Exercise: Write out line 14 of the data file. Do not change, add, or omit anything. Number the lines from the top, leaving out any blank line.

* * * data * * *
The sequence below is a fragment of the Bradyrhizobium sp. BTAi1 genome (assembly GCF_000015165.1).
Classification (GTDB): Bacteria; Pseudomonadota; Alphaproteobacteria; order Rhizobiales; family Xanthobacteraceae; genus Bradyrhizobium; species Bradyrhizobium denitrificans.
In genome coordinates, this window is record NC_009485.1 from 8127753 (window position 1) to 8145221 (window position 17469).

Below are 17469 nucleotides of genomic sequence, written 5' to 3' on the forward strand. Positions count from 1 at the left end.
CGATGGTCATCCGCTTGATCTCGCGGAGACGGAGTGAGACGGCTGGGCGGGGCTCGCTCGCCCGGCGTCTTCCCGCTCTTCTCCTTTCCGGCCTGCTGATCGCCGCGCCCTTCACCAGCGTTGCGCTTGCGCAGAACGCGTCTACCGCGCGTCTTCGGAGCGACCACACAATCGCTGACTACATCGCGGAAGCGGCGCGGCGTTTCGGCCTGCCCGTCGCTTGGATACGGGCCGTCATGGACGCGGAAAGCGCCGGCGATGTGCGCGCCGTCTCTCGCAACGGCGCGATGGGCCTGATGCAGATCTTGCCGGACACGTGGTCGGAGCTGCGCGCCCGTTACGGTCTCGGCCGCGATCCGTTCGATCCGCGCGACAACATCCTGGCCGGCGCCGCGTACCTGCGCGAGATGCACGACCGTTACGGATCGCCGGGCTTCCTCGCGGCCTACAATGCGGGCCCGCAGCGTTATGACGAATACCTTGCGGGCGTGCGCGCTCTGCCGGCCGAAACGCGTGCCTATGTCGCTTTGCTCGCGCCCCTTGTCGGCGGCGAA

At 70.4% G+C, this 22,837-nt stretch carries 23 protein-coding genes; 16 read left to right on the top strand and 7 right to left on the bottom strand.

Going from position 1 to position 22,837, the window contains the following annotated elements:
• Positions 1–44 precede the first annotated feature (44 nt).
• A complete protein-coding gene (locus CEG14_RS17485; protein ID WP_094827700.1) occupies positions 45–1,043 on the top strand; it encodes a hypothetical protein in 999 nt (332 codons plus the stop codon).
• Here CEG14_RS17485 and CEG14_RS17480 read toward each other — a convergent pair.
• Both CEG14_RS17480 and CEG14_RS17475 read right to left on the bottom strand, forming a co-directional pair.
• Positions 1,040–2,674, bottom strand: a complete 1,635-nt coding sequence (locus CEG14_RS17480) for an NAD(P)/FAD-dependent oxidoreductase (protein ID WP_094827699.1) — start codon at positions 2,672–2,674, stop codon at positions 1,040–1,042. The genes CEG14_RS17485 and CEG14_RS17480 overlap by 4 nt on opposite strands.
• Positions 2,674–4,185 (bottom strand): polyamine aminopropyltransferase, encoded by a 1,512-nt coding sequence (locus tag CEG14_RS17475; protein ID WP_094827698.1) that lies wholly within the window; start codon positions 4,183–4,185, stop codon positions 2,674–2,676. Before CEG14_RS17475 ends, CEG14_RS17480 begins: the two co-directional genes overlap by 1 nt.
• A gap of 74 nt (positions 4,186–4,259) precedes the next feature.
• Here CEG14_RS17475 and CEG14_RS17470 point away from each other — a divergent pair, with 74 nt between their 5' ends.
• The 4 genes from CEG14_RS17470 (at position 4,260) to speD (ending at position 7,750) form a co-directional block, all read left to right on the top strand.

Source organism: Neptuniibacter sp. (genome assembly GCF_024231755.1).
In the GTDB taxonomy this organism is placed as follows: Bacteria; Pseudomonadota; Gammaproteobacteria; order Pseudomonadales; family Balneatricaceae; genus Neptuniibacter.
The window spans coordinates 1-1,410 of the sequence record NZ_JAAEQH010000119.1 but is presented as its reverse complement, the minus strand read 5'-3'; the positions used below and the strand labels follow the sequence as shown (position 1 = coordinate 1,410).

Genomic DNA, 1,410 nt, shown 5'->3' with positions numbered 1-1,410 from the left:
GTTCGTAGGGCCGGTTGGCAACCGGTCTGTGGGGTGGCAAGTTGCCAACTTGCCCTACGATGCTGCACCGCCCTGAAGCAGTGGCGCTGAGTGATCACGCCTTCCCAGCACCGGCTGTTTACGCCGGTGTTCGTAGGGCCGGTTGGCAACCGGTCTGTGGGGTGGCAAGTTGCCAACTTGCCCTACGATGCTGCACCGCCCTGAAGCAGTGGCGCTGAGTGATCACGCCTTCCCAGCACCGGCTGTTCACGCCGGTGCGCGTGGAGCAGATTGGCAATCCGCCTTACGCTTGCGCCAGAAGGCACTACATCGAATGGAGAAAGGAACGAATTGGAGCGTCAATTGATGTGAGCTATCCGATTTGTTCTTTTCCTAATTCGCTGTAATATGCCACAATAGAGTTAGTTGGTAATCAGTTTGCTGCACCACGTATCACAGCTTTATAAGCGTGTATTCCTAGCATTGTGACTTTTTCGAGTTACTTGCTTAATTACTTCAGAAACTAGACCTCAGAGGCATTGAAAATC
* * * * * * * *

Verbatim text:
• A gap of 74 nt (positions 4,186–4,259) precedes the next feature.